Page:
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Americans and Russians Are Mostly Disinterested and Disengaged with Each Other

RESEARCH Public Opinion Survey by Brendan Helm, Lily Wojtowicz, and Arik Burakovsky
American and Russian flags.
Eurasian Women's Forum

Recent surveys conducted by the Chicago Council on Global Affairs and the Levada Analytical Center reveal that large majorities of both Russians and Americans now view their countries as rivals.

Summary

The last few years have seen a substantial deterioration in relations between the United States and Russia. The international crisis over Ukraine, Russia’s interference in the 2016 US presidential election, and US sanctions against Russia have all contributed to the growing acrimony. Recent surveys conducted by the Chicago Council on Global Affairs and the Levada Analytical Center reveal that large majorities of both Russians and Americans now view their countries as rivals. But in the midst of heightened tensions between Moscow and Washington, how do regular citizens of each country view one another?

A joint project conducted by the Chicago Council on Global Affairs, the Levada Analytical Center, and The Fletcher School of Law and Diplomacy at Tufts University shows that despite the perception of rivalry between their countries, Russians’ and Americans’ views on the people of the other country are more favorable. However, the survey results also show that Russians and Americans are not particularly curious about each other, they rarely follow news about one another, and the majority of each group has never met someone from the other. Nonetheless, self-reported interests from each side in arts and sciences suggest that there are non-political paths toward warmer relations.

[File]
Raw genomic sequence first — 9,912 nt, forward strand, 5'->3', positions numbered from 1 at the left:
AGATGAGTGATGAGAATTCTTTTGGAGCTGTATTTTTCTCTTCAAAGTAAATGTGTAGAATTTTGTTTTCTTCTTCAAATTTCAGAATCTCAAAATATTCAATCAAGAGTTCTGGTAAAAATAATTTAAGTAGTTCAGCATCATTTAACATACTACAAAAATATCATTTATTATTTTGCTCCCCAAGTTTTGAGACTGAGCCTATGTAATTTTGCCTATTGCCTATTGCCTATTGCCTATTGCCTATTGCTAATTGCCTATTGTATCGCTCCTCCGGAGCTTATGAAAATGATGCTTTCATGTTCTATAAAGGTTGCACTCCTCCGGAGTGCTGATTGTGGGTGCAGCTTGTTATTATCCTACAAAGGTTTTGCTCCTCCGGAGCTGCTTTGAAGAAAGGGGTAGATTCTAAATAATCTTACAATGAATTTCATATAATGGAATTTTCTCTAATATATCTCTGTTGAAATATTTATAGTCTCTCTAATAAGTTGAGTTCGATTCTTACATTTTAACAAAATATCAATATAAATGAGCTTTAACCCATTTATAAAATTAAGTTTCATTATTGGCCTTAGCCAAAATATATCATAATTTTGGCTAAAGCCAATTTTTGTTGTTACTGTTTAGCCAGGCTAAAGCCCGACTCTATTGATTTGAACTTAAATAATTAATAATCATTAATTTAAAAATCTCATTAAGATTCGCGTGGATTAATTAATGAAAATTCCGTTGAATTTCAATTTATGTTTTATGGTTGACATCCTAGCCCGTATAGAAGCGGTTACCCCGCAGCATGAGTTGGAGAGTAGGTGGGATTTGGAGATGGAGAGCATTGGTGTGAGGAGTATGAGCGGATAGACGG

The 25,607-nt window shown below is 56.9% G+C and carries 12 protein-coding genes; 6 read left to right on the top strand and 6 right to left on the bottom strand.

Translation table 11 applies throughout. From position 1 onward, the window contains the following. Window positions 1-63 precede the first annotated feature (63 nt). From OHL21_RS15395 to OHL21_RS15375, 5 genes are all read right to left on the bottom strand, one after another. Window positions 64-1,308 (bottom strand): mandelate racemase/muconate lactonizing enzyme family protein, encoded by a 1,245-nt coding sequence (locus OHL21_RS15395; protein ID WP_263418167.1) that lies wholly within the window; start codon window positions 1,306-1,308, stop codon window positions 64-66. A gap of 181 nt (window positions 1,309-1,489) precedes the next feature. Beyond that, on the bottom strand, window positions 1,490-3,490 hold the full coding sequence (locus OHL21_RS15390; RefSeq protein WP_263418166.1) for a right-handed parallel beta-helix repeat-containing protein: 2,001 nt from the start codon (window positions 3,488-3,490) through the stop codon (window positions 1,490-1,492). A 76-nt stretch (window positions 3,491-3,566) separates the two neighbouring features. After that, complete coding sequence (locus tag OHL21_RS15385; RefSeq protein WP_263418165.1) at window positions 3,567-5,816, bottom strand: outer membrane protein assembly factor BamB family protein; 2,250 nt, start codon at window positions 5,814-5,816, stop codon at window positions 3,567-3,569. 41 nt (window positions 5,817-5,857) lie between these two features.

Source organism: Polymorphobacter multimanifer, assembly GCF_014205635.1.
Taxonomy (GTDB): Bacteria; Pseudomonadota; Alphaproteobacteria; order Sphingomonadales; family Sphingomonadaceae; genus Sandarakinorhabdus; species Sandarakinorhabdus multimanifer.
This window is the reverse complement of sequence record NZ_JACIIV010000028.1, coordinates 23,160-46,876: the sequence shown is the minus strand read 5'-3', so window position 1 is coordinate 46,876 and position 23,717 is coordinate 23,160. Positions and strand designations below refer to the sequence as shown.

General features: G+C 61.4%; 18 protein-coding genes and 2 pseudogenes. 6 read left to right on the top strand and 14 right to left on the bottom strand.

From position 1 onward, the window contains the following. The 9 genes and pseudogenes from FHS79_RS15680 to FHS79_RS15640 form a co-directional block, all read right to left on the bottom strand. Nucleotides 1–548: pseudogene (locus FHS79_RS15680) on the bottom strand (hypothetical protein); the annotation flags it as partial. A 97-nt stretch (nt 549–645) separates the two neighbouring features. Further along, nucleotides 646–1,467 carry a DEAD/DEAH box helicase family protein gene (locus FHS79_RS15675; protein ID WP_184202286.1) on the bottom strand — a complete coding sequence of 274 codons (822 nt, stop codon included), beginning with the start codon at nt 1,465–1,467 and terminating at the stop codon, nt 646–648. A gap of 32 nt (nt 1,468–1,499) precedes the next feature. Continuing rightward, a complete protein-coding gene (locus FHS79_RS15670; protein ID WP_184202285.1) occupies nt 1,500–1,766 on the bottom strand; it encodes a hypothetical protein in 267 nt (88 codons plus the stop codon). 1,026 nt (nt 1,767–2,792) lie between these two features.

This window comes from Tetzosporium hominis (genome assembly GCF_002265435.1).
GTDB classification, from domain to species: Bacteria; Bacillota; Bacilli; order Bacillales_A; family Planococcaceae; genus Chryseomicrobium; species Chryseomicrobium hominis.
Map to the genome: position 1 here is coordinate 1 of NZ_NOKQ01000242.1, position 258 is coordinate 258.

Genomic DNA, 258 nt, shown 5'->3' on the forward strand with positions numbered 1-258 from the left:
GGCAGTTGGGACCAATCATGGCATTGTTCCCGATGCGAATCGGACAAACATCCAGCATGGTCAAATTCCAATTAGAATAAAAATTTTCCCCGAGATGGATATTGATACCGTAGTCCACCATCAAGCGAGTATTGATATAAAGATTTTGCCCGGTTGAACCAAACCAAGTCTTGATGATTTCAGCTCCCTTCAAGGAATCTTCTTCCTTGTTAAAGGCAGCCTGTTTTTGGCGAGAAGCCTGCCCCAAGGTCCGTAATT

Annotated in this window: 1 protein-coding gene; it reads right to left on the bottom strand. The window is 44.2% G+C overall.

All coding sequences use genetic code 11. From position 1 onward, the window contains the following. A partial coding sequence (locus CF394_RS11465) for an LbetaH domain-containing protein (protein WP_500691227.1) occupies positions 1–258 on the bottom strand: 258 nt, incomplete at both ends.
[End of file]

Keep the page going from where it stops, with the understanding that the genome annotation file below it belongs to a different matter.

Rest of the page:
Key Findings

  • 68 percent of Americans view Russians either very or fairly positively, while 48 percent of Russians have those views of Americans.
  • Majorities of Russians (80%) and Americans (61%) have never knowingly interacted with a person from the other country.
  • Each public is disengaged from the news about the other country, with 44 percent of Americans and 47 percent of Russians following the other country’s news occasionally while 35 percent of Americans and 26 percent of Russians never follow the news.
  • Most Americans (61%) and Russians (70%) responded that they are not very or not at all interested in the other country.

Methodology

The analysis in this report is based on data from a joint survey on Russian and American Attitudes conducted by the Chicago Council on Global Affairs and the Levada Analytical Center in February 2019. 

The US survey was conducted by Ipsos Public Affairs using their national online omnibus service, KnowledgePanel™, between February 15-19, 2019 among a weighted national sample of approximately 1,121 American adults, 18 years of age or older, living in all 50 US states and the District of Columbia. The margin of error is ±3 percentage points.

The Russia survey was conducted between February 15-20, 2019 by the Levada-Center among a representative sample of 1,613 persons aged 18 years and older, living in eight federal districts of the Russian Federation. Inside each district, the sample is distributed among five strata of settlements proportionally to the population living in them, 18 years of age or older. The margin of error is ±3.4 percentage points.

About the Authors
Research Assistant
Council expert Brendan Helm
Brendan Helm is a research assistant for the Lester Crown Center on US Foreign Policy and Public Opinion teams at the Council. After earning his undergraduate degree in international relations from the College of William and Mary, he worked at Teaching, Research, and International Policy—a survey project which examined the gap between academia and policymaking.
Council expert Brendan Helm
Lily Wojtowicz
Former Research Associate, Chicago Council on Global Affairs
Lily Wojtowicz is a former research associate at the Chicago Council on Global Affairs. She's an expert on US-Russian public opinion, and previously contributed to the Council's public opinion and foreign policy blog Running Numbers.
Arik Burakovsky
Assistant Director of the Fletcher School Russia and Eurasia Program
Arik Burakovsky, Assistant Director of the Fletcher School Russia and Eurasia Program